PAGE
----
Music-Evoked Nostalgia
Marc Gordon - March 30, 2018

Scatter Seeds Of Kindness

If you have a friend worth loving
Love him. Yes, and let him know
That you love him, ere life's evening
Tinge his brow with sunset glow
Why should good words ne'er be said
Of a friend till he is dead?

If you hear a song that thrills you
Sung by any child of song
Praise it. Do not let the singer
Wait deserved praises long
Why should one who thrills your heart
Lack the joy you may impart?

If you hear a prayer that moves you
By its humble, pleading tone
Join it. Do not let the seeker
Bow before his God alone
Why should not thy brother share
The strength of ‘two or three' in prayer?

If your work is made more easy
By a friendly, helping hand
Say so. Speak out brave and truly
Ere the darkness veil the land
Should a brother workman dear
Falter for a word of cheer?

Scatter thus your seeds of kindness
All enriching as you go
Leave them. Trust the Harvest-Giver
He will make each seed to grow
So, until the happy end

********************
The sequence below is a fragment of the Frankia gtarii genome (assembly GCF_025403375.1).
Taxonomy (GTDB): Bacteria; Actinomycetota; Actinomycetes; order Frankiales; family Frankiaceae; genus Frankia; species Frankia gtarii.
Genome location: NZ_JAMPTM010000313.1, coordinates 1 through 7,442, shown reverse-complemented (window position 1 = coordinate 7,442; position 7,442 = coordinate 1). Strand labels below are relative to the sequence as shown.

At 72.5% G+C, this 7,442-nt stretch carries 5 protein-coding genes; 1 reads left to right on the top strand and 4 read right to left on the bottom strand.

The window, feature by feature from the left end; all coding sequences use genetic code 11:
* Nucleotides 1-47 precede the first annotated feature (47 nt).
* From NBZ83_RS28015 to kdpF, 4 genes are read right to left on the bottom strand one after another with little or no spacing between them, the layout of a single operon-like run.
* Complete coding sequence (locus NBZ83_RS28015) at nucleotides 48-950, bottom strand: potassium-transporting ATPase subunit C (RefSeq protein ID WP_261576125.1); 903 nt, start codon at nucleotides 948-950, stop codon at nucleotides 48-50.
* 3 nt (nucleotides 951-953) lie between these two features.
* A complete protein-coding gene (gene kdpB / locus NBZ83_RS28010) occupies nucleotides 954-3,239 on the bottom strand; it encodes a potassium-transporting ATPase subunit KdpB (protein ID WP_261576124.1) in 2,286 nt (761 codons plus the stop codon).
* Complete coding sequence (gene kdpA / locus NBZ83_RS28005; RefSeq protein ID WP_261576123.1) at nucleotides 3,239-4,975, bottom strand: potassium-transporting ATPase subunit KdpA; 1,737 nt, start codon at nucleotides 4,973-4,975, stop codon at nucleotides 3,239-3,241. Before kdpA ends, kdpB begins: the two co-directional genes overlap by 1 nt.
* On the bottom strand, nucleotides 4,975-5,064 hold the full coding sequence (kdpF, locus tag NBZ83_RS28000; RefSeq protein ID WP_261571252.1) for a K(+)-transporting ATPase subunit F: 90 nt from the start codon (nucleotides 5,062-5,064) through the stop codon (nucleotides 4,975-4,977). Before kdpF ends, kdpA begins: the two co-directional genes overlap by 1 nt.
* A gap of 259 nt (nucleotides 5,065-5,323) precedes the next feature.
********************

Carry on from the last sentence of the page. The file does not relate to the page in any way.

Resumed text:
Your life shall never lack a friend

We all find ourselves falling through our memories after hearing a song from back in the day. One single song can make us feel like were so much younger, while at the same time remind us that we are so much older than we thought we were.  Music, for most, induces a deep feeling of nostalgia throughout our entire bodies, quickly and easily.


For others, different sensory experiences such as smell or a sight can induce nostalgia as well, but music appears to be a powerful memory cue for many. According to psychologists, the power of songs brings to mind previous time periods and events.  Researchers Schulkind, Hennis, and Rubin (1999) played hit songs from various eras for both adults and college students, and found that songs commonly evoked memories, or even a general recollection of a life period, or specific event.


The team of psychologists found that the more emotion a song generated for a specific person, the more likely the song would bring out a memory.  Older songs evoked more memories for the older participants, and the opposite was true as well.


What’s truly interesting about their findings is that songs frequently evoked general memories rather than a specific event.  Basically, the songs evoked nostalgia.  Not every song brought memories to mind of course, but a great deal of them.


But why do some songs evoke nostalgia and memories, while other do not? Well, sensations need precise connections. If you have never eaten a certain cookie, it will not spike feelings of nostalgia. A song however that you heard 30 years ago will evoke a sense of nostalgia for that lost adolescence.  The effect of nostalgia is proven to be more powerful when there has been few encounters with the memory.